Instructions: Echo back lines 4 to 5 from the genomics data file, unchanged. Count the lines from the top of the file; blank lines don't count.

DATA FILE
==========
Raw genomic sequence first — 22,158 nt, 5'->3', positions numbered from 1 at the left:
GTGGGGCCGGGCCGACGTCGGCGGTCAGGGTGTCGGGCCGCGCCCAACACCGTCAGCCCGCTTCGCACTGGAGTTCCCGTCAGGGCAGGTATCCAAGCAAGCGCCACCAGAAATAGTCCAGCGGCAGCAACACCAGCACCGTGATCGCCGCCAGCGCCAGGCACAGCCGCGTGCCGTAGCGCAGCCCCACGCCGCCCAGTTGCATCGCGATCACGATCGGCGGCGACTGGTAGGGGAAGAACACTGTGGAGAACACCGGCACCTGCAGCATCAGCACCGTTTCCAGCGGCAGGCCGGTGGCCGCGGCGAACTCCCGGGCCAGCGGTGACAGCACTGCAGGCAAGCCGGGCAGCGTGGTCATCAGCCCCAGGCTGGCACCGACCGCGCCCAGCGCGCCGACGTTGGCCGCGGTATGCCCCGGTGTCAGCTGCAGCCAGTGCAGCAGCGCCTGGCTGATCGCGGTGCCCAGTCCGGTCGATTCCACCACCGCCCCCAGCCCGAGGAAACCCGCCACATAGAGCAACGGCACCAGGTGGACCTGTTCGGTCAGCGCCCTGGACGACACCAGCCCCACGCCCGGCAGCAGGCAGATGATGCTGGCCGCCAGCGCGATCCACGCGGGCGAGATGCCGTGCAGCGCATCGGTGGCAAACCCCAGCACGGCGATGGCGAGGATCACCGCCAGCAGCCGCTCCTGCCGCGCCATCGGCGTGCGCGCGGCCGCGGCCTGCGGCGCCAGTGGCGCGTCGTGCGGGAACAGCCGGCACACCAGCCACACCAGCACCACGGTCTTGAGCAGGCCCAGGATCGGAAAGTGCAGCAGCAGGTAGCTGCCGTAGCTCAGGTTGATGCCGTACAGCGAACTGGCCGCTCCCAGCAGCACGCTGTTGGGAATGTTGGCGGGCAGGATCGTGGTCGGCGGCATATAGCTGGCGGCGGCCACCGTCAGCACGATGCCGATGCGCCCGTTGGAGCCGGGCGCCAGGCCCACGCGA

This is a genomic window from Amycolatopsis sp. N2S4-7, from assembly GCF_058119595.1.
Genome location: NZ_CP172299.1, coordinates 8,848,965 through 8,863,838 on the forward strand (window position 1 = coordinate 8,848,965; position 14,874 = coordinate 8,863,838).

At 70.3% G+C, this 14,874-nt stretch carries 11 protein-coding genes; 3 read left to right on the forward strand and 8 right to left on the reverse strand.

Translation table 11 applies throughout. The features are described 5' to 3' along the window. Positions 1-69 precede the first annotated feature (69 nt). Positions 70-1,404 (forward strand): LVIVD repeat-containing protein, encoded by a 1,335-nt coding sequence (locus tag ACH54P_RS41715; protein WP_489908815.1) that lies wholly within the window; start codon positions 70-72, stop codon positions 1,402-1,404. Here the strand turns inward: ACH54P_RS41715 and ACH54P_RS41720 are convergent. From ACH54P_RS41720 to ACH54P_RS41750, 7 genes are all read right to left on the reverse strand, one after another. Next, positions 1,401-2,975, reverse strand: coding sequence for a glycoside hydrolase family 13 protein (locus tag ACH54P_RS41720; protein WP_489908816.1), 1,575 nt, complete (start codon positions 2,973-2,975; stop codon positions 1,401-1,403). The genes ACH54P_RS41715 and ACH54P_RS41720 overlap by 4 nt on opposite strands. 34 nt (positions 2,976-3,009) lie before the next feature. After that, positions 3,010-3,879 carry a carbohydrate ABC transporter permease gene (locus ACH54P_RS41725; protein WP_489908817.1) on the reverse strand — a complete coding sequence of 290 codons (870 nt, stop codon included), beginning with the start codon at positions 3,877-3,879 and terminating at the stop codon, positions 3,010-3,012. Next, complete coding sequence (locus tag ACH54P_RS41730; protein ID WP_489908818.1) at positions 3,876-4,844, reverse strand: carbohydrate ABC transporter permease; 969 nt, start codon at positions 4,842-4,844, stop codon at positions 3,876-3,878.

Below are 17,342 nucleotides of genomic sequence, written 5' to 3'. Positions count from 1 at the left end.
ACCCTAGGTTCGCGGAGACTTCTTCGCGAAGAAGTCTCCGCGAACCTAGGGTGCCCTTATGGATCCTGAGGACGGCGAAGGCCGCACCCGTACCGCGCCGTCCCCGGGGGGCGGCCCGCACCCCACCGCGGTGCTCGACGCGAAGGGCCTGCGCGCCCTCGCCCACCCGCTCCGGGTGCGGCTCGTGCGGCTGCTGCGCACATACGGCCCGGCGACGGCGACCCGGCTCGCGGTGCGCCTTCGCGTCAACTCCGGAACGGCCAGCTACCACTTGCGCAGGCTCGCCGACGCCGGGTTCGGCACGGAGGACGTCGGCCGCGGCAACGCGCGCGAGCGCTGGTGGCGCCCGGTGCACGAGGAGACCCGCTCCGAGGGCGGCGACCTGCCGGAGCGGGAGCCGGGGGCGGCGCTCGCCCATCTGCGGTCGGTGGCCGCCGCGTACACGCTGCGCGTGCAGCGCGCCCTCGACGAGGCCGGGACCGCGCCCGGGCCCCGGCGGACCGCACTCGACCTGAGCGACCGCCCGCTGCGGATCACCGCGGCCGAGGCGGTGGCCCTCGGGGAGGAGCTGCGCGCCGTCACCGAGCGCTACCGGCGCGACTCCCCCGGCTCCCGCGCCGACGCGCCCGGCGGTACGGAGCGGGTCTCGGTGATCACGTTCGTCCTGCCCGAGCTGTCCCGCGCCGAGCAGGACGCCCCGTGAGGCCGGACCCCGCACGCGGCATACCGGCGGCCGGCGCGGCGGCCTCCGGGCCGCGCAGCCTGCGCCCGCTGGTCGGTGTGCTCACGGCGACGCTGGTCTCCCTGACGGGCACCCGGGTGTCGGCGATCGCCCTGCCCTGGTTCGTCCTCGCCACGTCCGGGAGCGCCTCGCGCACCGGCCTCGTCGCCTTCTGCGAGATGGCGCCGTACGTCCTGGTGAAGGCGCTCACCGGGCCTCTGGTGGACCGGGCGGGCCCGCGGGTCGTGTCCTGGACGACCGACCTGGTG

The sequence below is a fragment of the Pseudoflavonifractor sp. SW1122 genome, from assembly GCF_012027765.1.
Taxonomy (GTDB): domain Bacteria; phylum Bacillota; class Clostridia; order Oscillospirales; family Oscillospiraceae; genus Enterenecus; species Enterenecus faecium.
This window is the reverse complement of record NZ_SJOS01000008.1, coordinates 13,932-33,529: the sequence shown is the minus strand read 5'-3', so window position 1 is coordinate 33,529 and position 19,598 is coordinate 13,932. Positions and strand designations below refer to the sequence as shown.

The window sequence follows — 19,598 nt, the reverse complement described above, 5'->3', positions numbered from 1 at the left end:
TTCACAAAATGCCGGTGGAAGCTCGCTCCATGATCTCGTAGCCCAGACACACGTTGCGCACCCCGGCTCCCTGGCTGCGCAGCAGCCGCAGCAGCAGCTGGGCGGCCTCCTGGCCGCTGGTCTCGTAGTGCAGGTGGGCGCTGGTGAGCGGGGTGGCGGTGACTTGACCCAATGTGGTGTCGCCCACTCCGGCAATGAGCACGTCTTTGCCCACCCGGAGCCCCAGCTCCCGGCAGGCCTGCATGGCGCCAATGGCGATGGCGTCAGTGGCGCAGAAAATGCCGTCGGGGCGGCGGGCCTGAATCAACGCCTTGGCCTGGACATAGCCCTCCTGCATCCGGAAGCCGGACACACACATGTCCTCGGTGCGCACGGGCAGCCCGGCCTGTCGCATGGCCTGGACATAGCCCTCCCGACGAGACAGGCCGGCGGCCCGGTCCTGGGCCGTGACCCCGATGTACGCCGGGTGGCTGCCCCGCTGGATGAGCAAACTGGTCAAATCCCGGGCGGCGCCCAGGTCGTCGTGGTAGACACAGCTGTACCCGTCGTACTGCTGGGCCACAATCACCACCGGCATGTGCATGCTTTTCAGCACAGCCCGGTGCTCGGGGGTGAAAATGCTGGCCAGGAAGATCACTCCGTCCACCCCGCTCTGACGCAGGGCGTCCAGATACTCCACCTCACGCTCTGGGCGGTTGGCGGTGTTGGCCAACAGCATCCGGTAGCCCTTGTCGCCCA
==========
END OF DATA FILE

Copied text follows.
Genome location: NZ_CP172299.1, coordinates 8,848,965 through 8,863,838 on the forward strand (window position 1 = coordinate 8,848,965; position 14,874 = coordinate 8,863,838).

At 70.3% G+C, this 14,874-nt stretch carries 11 protein-coding genes; 3 read left to right on the forward strand and 8 right to left on the reverse strand.